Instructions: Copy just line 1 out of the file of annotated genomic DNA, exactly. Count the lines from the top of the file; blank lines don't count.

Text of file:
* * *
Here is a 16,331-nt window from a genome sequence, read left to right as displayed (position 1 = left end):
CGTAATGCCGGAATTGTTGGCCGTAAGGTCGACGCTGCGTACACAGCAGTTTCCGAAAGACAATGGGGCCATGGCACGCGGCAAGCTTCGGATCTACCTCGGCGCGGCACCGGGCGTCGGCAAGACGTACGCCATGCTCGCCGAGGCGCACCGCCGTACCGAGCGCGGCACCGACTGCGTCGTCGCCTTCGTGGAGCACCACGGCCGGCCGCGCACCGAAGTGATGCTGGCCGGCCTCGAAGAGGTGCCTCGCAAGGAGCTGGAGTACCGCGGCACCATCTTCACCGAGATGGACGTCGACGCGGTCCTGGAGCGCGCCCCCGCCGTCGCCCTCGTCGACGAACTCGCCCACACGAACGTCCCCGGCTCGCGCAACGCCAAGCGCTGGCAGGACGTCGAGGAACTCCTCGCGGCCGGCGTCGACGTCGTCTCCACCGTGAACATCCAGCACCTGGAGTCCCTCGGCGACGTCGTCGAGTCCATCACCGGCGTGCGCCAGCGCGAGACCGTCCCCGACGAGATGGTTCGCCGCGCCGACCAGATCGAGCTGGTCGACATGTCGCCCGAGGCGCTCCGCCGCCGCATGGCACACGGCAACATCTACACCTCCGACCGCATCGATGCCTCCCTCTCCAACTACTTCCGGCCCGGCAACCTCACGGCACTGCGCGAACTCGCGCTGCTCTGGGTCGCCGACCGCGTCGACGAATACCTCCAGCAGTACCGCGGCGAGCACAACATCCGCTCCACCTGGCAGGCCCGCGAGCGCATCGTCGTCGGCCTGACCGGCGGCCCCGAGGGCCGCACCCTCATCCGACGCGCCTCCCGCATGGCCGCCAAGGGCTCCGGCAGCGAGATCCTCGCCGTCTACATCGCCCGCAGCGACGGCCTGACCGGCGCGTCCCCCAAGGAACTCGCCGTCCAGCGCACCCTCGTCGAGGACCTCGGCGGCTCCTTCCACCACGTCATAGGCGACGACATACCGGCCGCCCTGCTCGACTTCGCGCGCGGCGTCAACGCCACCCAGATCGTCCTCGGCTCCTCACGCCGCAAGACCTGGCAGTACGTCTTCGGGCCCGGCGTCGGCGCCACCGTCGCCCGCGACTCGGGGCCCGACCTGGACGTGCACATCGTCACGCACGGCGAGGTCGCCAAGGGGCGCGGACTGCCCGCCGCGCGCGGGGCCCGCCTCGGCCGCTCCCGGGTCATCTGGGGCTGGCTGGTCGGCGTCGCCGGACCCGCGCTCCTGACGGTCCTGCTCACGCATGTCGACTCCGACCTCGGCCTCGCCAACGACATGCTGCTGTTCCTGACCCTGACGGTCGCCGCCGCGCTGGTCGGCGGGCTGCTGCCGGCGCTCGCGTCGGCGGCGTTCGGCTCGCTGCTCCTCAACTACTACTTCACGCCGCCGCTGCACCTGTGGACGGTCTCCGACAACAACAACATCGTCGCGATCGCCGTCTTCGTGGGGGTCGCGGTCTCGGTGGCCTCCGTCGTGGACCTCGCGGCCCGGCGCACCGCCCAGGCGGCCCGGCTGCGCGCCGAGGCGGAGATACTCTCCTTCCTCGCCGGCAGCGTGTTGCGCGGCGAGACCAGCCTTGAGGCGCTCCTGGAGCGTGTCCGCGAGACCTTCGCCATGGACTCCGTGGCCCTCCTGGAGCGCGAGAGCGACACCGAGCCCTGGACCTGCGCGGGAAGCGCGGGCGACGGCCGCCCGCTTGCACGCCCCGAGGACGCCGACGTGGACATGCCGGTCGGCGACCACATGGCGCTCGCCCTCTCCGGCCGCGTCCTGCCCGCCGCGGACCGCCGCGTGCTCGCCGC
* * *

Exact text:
Here is a 16,331-nt window from a genome sequence, read left to right as displayed (position 1 = left end):